Did Star Wars: The Last Jedi's trailers and marketing help create the movie's backlash? The Star Wars fan divide has never been bigger, and it's mostly blamed on the release and surrounding decisions Lucasfilm made with Episode VIII. But could Disney have released the exact same movie to a much more accepting audience if they'd only marketed it better?
Rian Johnson's entry in the Skywalker Saga upended many of the open-ended questions established by J.J. Abrams in Star Wars: The Force Awakens, revealing Luke was a cut-off hermit, Rey's parents were nobodies, the Knights of Ren a side note, and making former leads Poe and Finn into supporting failures. Throw in shock deaths for Snoke and Luke, Leia using the Force to fly through space, a heavy leaning into bathos, and a prequel-esque jaunt in Canto Bight, and you have one seriously broken fandom. But many of these problems are less to do with the movie itself and more expectations; The Last Jedi doesn't directly contradict anything in The Force Awakens - Luke is already a nomad and Maz indicates Rey's parents aren't actually important - and all of its story choices and plot twists are logical when viewing the Star Wars sequel trilogy as the story of supreme villain Kylo Ren and its second entry and deconstruction of the whole franchise through the prism of failure.
Simply put, so much of Star Wars: The Last Jedi's backlash seems to come from it not lining up with what had been speculated off the back of Abrams' reboot than it was actual criticisms of Episode VIII as a film. And while there's an argument that Rian Johnson shouldn't have been so aggressive in his bid to subvert those expectations, it's also true that some of these aspects would have landed better with the proper establishment. Essentially, the trailers missold the movie.
In recent years, we've seen advertising become a bigger part of a movie's narrative. Trailers giving up too much of the plot or spectacle reflects badly on movies, and missold tone leads to threats of lawsuits (see Drive presented as a Fast and Furious riff), which has seen a rise in spoiler-phobia and secrecy. Unfortunately, in 2017 it went too far. Box office bomb Blade Runner 2049 preached only to the converted fans of the original cult classic, and Star Wars: The Last Jedi failed to prep its already guaranteed audience for what was to come.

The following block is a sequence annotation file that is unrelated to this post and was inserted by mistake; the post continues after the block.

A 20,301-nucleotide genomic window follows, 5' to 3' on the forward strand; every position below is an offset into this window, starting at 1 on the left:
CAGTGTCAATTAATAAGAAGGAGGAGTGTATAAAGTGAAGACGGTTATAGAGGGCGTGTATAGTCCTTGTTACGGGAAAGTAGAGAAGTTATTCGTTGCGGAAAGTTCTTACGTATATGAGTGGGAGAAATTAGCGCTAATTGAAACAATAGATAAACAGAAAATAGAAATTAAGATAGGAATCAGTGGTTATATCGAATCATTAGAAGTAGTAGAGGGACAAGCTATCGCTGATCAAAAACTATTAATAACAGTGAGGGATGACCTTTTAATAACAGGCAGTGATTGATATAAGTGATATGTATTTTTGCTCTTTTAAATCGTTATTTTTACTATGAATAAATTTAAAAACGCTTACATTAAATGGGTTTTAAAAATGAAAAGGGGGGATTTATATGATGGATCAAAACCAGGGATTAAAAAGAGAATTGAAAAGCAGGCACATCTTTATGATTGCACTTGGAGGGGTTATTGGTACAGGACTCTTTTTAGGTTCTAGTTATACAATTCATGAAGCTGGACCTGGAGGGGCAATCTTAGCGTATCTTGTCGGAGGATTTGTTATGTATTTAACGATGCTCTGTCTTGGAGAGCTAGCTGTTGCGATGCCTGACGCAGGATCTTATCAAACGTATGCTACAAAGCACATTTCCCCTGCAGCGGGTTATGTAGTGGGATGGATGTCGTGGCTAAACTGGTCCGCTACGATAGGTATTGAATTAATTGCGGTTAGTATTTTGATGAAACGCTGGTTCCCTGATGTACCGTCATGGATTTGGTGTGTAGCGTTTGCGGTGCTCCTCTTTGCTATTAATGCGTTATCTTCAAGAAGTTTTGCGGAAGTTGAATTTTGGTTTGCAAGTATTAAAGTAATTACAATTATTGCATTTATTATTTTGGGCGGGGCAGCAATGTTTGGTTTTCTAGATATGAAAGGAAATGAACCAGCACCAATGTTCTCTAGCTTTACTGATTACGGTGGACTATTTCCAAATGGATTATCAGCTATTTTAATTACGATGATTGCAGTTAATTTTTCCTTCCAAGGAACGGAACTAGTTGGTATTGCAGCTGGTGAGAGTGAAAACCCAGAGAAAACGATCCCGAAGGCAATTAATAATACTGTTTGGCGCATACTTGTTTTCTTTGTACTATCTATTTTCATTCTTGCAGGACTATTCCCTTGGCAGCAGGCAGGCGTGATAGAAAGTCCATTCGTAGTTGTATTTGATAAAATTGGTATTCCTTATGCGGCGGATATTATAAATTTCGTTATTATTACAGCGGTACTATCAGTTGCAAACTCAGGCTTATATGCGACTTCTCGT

- This Page: How The Last Jedi Marketing Stoked The Backlash
- Page 2: What Infinity War Got Right & How Mystery Is Hurting Star Wars
- Page 3: What Lucasfilm Should Have Done (And What They Should Fix For Star Wars 9)
How The Last Jedi Was Marketed (And Why It Was Wrong)
Star Wars 8's marketing technically started in February 2016, less than two months after The Force Awakens released with a production announcement video showing Daisy Ridley and Mark Hamill picking up where they left off. However, things didn't really kick off until a year later with The Last Jedi title reveal in January 2017. The first teaser released at Star Wars Celebration in April, a behind-the-scenes reel at D23 in July, a Force Friday merchandise launch in September, final trailer (and tickets sale) in October, and then the usual blitz of tie-ins and TV spots leading up to the December release. All in all, it was a pretty standard rollout for one of the big movies of the year. Indeed, it basically mirrored the approach for Star Wars: The Force Awakens, except that had an earlier teaser in November the previous year to announce the entire Saga's return under Disney after a decade away.
Scheduling wasn't the only thing The Last Jedi borrowed from The Force Awakens, however. J.J. Abrams' Star Wars 7 had been made under an air of extreme secrecy, with the director employing his classic mystery box storytelling to keep as much of what was in store a secret. Who was Rey? Kylo Ren? Where was Luke? All these secrets and many, many more were maintained from casting through to release, with the movie resolving some and leaving others as dangling questions. It was a move that worked on many levels: it made the prospect of more Star Wars unpredictably exciting, brought focus onto the new story, and helped build hype for the trilogy to come.